Mr. Marshall: Does my right hon. Friend agree that the Make Poverty History demonstration was a tremendous success and a wonderful advert for peaceful persuasion? However, does he also agree that now it is over it must not be forgotten and that justice for the poor, trade justice and fair trade must remain our priorities? If he does agree, will he convey to our right hon. Friend the Prime Minister our wholehearted support in his efforts to get rid of the common agricultural policy that is the cause of so much poverty in the poor countries of the world?
Mr. Darling: My hon. Friend makes an important point. First, it is important that our Government, and other Governments, continue to do everything that they can to increase aid, reduce debt and join together to establish the international finance facility. All those measure will help to reduce, alleviate and eventually end poverty. That is very important.
It is also important that we establish fair trade. That is why the Government attach considerable importance to making substantial progress at the discussions that will take place in Hong Kong at the end of this year.
My hon. Friend is also right that in relation not just to the developing world but also for the good of Europe as a whole, it cannot be right in this day and age that about 40 per cent. of the EU budget is going on the common agricultural policy. It needs to be reformed, and if Europe is to be relevant to the people who live there it is important that its leaders have the courage to make the necessary economic and other reforms to make Europe more competitive, and also to improve the lives of people living in the EU member states.
Mr. Alex Salmond (Banff and Buchan) (SNP): The demonstration on Saturday was an enormously successful expression of popular will, exhilarating for all of us who took part. Does the Secretary of State agree that we want action and not just communiqués from the world leaders at Gleneagles? However, the scenes we witnessed in Edinburgh yesterday were ugly and violent, and the Secretary of State should not in any way underrate the legitimate fears of people in Auchterarder and elsewhere. Can anything positive be done to separate the huge legitimate public protest from the anarchist factions that want to turn cities and towns into battlegrounds?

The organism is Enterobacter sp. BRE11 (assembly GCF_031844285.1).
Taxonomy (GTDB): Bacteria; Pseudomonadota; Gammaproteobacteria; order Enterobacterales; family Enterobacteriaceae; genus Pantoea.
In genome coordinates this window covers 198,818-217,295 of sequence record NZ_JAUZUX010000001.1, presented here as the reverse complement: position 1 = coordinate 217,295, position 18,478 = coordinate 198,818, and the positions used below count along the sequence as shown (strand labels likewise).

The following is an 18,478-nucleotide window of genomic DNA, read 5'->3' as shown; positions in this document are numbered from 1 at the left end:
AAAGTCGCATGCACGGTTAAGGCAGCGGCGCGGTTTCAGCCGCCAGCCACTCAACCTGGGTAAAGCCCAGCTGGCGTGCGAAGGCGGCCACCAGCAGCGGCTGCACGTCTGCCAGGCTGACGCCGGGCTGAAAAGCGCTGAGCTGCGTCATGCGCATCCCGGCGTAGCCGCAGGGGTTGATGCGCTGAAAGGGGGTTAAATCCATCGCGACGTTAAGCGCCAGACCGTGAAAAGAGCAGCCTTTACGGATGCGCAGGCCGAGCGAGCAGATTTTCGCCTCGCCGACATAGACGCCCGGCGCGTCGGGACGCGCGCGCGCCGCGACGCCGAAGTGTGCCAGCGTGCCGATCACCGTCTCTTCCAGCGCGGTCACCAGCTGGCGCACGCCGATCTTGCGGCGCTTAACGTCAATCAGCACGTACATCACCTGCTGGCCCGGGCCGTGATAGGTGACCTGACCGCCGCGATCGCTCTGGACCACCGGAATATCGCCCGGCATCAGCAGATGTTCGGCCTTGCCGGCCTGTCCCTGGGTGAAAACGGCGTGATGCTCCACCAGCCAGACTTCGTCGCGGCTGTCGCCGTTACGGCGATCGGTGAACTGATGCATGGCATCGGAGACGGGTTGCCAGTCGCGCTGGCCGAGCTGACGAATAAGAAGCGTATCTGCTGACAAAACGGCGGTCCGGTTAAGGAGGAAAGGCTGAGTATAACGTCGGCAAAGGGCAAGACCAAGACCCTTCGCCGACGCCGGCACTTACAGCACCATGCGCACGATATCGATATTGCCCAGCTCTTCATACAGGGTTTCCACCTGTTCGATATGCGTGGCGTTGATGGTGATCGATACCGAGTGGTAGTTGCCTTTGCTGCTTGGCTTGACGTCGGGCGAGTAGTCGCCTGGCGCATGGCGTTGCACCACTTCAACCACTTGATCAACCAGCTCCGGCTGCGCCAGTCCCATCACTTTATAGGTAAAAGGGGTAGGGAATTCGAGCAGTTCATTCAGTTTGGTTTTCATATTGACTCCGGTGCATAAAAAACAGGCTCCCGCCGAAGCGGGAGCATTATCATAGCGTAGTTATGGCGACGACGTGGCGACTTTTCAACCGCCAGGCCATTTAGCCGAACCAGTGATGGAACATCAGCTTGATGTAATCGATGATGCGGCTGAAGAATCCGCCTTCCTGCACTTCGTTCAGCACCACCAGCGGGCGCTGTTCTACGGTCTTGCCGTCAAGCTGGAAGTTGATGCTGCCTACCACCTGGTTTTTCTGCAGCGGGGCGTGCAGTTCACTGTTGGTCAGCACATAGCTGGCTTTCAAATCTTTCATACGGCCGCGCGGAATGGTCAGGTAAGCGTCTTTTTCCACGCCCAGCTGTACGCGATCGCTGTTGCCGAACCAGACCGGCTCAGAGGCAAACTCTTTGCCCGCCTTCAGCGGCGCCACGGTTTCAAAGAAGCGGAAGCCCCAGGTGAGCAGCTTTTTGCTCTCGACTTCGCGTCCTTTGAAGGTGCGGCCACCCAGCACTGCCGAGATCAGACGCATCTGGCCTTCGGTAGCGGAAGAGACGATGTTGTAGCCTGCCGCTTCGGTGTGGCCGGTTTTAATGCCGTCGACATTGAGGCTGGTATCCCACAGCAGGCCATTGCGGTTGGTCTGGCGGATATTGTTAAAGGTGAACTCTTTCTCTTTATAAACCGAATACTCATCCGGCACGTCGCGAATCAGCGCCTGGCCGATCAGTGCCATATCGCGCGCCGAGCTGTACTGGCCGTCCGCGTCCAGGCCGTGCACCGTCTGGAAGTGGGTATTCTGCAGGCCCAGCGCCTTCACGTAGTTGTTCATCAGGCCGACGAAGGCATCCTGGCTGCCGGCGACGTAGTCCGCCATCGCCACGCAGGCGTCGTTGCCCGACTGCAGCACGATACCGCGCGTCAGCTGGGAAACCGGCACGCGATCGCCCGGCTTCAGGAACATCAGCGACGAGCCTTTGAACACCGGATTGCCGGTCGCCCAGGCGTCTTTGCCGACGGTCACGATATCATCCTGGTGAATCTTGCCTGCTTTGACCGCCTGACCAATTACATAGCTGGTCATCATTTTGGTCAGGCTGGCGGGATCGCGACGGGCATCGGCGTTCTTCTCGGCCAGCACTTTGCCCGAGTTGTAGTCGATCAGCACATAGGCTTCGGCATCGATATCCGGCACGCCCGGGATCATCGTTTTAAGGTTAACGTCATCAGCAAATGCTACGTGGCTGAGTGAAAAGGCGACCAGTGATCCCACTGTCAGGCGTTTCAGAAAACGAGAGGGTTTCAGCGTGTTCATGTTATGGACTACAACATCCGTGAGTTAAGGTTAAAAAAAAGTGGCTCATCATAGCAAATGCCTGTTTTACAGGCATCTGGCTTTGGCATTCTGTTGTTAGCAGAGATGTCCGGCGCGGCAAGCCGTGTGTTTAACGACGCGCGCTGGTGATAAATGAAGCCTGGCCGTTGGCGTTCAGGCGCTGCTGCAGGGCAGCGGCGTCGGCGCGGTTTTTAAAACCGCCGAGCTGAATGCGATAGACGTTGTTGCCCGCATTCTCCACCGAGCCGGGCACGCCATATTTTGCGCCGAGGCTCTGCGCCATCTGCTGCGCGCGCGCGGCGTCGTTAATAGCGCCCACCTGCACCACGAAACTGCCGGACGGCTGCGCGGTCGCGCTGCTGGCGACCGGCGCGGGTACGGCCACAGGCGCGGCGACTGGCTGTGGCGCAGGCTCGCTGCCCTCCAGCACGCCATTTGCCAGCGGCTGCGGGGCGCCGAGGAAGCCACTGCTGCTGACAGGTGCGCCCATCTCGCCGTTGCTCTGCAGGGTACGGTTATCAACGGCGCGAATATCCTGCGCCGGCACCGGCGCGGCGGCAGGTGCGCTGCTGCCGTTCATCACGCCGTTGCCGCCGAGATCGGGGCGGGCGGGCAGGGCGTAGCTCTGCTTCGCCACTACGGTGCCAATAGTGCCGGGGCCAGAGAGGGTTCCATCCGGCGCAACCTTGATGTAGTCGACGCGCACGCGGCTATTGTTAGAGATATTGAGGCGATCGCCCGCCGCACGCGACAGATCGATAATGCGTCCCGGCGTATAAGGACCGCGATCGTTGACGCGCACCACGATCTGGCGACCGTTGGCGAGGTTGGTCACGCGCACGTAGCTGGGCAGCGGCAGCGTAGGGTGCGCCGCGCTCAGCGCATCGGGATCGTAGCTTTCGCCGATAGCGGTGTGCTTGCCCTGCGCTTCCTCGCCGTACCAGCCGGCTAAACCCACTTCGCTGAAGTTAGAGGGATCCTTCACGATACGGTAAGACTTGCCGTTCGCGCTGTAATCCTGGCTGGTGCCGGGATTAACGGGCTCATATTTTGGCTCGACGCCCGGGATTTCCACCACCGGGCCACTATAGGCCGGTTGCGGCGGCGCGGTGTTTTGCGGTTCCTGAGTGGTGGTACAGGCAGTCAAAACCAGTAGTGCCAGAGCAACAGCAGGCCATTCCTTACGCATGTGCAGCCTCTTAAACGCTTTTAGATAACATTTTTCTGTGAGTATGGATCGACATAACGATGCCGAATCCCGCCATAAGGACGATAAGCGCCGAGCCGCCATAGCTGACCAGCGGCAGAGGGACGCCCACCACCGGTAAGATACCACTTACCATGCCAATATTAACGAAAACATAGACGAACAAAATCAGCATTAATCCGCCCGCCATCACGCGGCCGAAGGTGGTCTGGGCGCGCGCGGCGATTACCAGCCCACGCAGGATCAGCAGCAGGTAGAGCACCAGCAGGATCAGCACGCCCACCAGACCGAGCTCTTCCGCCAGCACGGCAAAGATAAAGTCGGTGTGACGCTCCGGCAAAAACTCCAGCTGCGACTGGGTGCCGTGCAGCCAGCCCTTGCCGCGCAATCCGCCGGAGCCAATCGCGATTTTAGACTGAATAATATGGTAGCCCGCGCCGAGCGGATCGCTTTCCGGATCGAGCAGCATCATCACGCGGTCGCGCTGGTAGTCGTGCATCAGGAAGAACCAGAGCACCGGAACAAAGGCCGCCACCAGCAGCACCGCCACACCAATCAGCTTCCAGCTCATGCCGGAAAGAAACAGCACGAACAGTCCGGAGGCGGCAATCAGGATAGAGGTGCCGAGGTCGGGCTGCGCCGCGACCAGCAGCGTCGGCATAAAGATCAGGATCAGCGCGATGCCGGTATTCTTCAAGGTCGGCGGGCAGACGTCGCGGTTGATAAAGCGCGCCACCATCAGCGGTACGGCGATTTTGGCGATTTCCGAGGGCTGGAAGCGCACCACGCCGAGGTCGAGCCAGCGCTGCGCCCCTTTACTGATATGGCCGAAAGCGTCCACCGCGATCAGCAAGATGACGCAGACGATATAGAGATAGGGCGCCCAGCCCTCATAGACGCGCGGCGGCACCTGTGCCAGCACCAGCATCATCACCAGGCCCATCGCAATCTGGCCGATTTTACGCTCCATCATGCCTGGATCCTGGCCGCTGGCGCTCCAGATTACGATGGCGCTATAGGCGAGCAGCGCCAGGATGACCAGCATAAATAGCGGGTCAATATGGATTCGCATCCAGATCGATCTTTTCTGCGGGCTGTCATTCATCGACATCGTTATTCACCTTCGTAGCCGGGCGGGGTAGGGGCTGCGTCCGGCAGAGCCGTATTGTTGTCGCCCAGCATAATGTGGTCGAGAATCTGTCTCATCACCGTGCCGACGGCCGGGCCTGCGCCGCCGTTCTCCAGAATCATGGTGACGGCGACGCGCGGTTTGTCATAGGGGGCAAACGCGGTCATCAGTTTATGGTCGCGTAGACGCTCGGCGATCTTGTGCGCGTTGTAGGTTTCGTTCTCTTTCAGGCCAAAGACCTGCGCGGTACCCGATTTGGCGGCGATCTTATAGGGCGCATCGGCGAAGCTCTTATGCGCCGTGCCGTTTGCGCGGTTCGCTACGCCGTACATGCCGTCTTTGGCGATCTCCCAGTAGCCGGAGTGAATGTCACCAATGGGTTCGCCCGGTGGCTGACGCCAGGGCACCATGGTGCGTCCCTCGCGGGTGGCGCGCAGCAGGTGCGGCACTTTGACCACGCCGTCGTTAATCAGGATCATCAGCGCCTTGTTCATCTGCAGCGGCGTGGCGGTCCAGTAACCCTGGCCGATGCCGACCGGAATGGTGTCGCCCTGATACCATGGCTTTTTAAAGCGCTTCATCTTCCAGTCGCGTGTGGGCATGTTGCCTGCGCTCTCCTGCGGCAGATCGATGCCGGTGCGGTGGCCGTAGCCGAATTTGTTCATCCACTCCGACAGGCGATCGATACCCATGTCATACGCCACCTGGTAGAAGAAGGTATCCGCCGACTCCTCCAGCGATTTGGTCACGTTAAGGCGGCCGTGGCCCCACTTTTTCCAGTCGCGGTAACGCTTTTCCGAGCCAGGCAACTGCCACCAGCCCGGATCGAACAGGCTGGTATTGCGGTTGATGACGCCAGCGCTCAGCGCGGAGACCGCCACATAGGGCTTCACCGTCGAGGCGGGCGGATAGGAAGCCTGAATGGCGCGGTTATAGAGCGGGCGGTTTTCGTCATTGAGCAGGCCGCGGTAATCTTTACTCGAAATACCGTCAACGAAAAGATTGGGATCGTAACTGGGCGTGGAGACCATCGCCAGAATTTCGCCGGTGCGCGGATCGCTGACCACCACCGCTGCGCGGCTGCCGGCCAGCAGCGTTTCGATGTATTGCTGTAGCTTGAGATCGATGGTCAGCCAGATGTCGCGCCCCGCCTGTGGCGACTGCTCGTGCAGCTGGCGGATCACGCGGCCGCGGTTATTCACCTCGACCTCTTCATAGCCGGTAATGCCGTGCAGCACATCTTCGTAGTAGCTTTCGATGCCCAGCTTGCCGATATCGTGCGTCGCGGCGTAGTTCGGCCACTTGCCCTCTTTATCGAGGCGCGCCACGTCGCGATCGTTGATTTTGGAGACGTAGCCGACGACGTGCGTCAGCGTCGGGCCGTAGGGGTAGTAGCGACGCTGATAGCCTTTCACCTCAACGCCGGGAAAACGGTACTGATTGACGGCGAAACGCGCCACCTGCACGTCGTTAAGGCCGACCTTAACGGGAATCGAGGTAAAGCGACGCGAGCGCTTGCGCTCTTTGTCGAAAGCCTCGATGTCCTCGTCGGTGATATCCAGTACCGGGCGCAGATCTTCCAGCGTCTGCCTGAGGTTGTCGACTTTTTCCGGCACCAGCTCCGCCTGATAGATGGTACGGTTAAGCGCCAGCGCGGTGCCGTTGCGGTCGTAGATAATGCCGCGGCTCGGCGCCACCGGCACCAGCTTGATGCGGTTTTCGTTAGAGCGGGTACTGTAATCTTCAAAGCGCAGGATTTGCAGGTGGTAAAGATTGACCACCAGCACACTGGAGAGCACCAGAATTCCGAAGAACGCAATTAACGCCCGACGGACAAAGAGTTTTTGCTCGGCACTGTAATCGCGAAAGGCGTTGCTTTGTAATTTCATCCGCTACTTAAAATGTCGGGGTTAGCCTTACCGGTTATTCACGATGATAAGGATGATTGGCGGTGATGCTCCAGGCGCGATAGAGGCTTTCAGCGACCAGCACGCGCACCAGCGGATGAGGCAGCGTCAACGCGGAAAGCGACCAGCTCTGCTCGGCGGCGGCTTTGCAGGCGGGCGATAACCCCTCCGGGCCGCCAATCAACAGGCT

Mr. Darling: The hon. Gentleman raises two points. First, as I have said before, it is important that the message that came from people on Saturday is heard loud and clear around the world, and that we keep it at the front of our minds not just this week but in the months and years to come. That is absolutely right.
The hon. Gentleman is also right about yesterday's events. There is a world of difference between the peaceful, hugely enjoyable protest that took place in Edinburgh on Saturdaywhere people from all over the country had a fantastic day out, and a clear message
5 Jul 2005 : Column 157
was well and reasonably putand what we saw yesterday, which was a handful of people who were more concerned about causing trouble and engaging in violence, and were more interested in their own activities than anything else. I think that most people in Scotland and throughout the world can see the difference between the two. It is important to contain any attempt at violent behaviour over the next few days. The police are determined to do everything they can to ensure that. They have been fully resourced and they have reinforcements from south of the border, as well as from Scottish police forces, to do everything that they possibly can to make sure that disruption is kept to an absolute minimum. It is important that people understand that legitimate protest is one thing, but that it is quite another to engage in mindless violence that has nothing to do with, and can only distract from, our attempts to alleviate poverty and to tackle issues such as climate change.